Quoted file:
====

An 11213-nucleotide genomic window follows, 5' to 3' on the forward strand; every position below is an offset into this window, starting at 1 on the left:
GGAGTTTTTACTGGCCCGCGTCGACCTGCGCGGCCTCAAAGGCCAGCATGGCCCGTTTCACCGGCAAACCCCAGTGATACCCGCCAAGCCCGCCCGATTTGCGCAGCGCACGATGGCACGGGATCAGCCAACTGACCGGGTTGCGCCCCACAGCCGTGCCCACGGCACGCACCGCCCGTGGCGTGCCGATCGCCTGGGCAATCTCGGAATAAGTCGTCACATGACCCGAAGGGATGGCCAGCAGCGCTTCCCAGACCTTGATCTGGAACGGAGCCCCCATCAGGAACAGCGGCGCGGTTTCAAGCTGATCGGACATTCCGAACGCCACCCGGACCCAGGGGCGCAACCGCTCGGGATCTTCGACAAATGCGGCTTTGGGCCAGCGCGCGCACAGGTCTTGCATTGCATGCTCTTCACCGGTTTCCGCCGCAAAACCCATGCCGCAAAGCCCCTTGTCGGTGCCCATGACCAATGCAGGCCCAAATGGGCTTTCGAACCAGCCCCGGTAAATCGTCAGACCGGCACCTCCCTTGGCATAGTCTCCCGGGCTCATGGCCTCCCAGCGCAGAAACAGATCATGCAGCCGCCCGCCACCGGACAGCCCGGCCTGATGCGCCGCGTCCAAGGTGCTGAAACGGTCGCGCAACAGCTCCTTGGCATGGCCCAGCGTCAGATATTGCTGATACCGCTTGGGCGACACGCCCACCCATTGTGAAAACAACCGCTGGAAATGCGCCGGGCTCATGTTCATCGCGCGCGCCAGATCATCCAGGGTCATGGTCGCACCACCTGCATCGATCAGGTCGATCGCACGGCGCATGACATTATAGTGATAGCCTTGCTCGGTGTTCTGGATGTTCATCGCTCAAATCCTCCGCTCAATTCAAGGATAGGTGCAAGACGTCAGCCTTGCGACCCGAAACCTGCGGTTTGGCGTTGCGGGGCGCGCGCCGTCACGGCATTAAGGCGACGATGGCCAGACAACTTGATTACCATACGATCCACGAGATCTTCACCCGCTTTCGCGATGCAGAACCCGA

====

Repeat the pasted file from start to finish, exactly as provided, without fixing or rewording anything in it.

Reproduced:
An 11213-nucleotide genomic window follows, 5' to 3' on the forward strand; every position below is an offset into this window, starting at 1 on the left:
GGAGTTTTTACTGGCCCGCGTCGACCTGCGCGGCCTCAAAGGCCAGCATGGCCCGTTTCACCGGCAAACCCCAGTGATACCCGCCAAGCCCGCCCGATTTGCGCAGCGCACGATGGCACGGGATCAGCCAACTGACCGGGTTGCGCCCCACAGCCGTGCCCACGGCACGCACCGCCCGTGGCGTGCCGATCGCCTGGGCAATCTCGGAATAAGTCGTCACATGACCCGAAGGGATGGCCAGCAGCGCTTCCCAGACCTTGATCTGGAACGGAGCCCCCATCAGGAACAGCGGCGCGGTTTCAAGCTGATCGGACATTCCGAACGCCACCCGGACCCAGGGGCGCAACCGCTCGGGATCTTCGACAAATGCGGCTTTGGGCCAGCGCGCGCACAGGTCTTGCATTGCATGCTCTTCACCGGTTTCCGCCGCAAAACCCATGCCGCAAAGCCCCTTGTCGGTGCCCATGACCAATGCAGGCCCAAATGGGCTTTCGAACCAGCCCCGGTAAATCGTCAGACCGGCACCTCCCTTGGCATAGTCTCCCGGGCTCATGGCCTCCCAGCGCAGAAACAGATCATGCAGCCGCCCGCCACCGGACAGCCCGGCCTGATGCGCCGCGTCCAAGGTGCTGAAACGGTCGCGCAACAGCTCCTTGGCATGGCCCAGCGTCAGATATTGCTGATACCGCTTGGGCGACACGCCCACCCATTGTGAAAACAACCGCTGGAAATGCGCCGGGCTCATGTTCATCGCGCGCGCCAGATCATCCAGGGTCATGGTCGCACCACCTGCATCGATCAGGTCGATCGCACGGCGCATGACATTATAGTGATAGCCTTGCTCGGTGTTCTGGATGTTCATCGCTCAAATCCTCCGCTCAATTCAAGGATAGGTGCAAGACGTCAGCCTTGCGACCCGAAACCTGCGGTTTGGCGTTGCGGGGCGCGCGCCGTCACGGCATTAAGGCGACGATGGCCAGACAACTTGATTACCATACGATCCACGAGATCTTCACCCGCTTTCGCGATGCAGAACCCGA